DIY 3D

One of the clearest trends at NAB was the dramatic drop in the cost of creating 3D content, bringing this capability within reach of hobbyists and wannabe stereographers. Sony showed two inexpensive 3D camcorders, the HXR-NX3D1 ($3400, available this Summer, shown above) and HDR-TD10 ($1500, available end of April). Both record 1920x1080 in AVCHD format to internal memory (96GB in the NX3D1, 64GB in the TD10), and they have a dual-format slot that can accept Memory Stick or SD memory cards. They can also copy files directly to a hard-disk drive from a USB port with no need for a computer. The TD10 records at 60i (60fps interlaced), while the NX3D1 can record at 60i or 24p. The only other difference is that the NX3D1 provides XLR audio inputs and generates time code.

An even less-expensive option was announced by GoPro, whose HD Hero 2D camcorder is so small, it's intended to be mounted on a helmet, car, surfboard, etc. to capture your adventures POV-style. This little gem costs a mere $260—including a waterproof housing—and records 1080p at 30fps or 720p at 60fps in MP4 format to an SD memory card. The camera itself has no viewfinder, but its lens covers 170 degrees, capturing just about everything in front of it. You can also get an optional BacPac ($80), which is an LCD monitor that connects to the back of the camera.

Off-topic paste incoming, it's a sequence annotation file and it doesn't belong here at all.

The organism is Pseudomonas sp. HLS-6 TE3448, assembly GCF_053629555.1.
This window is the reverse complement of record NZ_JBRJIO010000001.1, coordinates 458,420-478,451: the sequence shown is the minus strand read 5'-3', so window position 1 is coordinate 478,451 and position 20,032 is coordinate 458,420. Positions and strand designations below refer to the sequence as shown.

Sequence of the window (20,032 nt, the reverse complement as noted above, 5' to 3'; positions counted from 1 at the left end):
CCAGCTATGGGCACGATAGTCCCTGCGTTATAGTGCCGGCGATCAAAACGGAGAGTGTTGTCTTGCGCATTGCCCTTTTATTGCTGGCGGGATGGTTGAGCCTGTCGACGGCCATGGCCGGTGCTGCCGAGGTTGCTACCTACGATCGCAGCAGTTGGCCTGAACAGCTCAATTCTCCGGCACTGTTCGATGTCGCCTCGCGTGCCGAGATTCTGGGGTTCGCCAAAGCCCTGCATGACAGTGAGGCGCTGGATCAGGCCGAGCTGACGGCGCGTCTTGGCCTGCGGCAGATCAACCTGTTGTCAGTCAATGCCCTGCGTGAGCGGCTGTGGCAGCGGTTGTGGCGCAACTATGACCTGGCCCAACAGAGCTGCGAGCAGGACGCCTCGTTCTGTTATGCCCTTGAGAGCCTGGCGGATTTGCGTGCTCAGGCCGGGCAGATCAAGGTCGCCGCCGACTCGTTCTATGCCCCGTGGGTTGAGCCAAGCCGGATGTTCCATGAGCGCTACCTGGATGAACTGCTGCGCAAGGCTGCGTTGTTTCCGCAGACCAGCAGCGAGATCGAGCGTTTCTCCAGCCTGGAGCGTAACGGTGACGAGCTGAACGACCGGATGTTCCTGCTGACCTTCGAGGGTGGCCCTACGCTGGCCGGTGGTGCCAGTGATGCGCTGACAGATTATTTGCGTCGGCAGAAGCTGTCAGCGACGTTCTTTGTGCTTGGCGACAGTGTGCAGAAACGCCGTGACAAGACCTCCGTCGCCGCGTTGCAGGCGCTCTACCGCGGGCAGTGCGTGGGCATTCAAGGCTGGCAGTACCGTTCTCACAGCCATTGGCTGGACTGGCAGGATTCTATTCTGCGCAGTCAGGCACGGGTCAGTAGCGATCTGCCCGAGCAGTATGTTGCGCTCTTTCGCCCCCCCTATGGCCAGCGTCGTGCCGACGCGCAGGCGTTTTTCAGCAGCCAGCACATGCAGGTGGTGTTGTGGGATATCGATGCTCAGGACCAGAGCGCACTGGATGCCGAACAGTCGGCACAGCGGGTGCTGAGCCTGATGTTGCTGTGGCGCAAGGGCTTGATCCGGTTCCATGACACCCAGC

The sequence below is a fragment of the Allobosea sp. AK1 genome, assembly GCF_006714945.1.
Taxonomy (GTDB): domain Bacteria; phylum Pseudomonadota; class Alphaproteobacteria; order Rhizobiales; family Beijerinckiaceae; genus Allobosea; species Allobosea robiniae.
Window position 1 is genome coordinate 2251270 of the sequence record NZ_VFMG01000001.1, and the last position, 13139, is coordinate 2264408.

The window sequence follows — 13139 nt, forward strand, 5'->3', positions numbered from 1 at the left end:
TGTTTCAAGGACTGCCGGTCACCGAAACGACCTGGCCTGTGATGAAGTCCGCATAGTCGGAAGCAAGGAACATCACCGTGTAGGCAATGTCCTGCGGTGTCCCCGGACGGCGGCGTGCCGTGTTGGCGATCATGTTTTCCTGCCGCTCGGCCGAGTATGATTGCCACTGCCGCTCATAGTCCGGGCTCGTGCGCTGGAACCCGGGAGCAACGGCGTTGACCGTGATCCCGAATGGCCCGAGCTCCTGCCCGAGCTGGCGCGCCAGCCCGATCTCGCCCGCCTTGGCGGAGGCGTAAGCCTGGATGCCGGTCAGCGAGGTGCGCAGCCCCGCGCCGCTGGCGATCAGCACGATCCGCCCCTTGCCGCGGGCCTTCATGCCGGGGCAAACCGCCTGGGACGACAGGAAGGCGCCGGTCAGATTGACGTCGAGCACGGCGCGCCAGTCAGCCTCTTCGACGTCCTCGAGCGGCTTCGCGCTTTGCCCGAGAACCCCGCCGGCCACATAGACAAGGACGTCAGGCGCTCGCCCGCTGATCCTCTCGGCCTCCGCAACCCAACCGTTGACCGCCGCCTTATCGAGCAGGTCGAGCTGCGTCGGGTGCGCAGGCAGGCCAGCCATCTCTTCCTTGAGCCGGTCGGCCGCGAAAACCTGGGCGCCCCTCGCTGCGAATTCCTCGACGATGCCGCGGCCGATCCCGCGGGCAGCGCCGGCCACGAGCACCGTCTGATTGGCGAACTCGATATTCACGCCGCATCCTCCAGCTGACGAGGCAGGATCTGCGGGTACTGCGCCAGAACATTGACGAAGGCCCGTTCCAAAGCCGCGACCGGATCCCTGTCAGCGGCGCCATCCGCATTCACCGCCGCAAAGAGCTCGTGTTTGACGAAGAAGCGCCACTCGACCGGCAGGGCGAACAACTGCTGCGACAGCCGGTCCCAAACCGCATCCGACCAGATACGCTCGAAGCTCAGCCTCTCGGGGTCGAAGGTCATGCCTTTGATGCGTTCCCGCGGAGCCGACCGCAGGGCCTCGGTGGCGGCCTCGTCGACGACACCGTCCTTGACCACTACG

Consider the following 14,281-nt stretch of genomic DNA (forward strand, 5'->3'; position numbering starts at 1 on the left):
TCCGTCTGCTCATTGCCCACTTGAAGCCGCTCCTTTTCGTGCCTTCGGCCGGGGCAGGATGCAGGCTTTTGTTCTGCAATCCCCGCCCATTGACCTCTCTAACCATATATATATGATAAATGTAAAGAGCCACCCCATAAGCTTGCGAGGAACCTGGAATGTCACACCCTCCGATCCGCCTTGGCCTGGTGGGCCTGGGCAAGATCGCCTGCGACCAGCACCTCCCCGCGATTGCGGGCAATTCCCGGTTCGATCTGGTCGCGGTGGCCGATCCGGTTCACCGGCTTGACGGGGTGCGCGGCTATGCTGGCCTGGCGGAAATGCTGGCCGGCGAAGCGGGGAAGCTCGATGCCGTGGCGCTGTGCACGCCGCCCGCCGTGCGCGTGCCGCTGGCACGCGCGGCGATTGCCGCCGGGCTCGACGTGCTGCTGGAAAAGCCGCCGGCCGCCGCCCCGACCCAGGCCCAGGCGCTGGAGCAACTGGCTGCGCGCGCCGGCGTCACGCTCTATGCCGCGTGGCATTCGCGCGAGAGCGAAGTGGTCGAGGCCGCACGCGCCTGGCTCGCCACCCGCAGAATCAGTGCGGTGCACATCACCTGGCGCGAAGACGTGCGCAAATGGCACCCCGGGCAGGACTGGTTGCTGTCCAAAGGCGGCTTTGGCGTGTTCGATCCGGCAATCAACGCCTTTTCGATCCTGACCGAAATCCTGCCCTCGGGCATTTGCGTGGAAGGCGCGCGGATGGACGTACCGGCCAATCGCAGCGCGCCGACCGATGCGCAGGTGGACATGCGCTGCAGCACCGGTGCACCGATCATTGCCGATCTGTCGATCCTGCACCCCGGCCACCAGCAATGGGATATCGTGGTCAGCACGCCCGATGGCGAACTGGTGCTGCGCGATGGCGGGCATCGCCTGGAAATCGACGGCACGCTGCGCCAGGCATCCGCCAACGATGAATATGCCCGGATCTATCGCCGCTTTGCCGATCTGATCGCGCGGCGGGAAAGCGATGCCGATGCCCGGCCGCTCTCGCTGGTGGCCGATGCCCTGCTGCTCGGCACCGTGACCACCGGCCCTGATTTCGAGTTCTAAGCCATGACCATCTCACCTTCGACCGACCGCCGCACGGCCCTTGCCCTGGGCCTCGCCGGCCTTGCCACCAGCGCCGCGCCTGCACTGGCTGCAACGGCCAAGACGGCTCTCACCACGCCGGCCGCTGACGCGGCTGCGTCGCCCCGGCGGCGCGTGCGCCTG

New at NAB was a waterproof housing that combines two Heroes in a stereoscopic configuration with a short synchronization cable. However that cable uses the same connector as the BacPac, so you can't use the LCD monitor in 3D. Once you've shot some footage, you combine the files from the two cameras using free software from GoPro's website, which lets you adjust the convergence and other basic parameters, and the resulting file can then be opened and edited in Final Cut or just about any other standard editing software.

The 3D housing costs $100, so combining that with two HD Heroes, you have a 3D rig for $620. How cool is that? Of course, it's fairly limited—fixed interocular distance (IOD) and zoom/focus, no monitoring—though the company is working on a housing with variable IOD and a way to add a BacPac to the rig.

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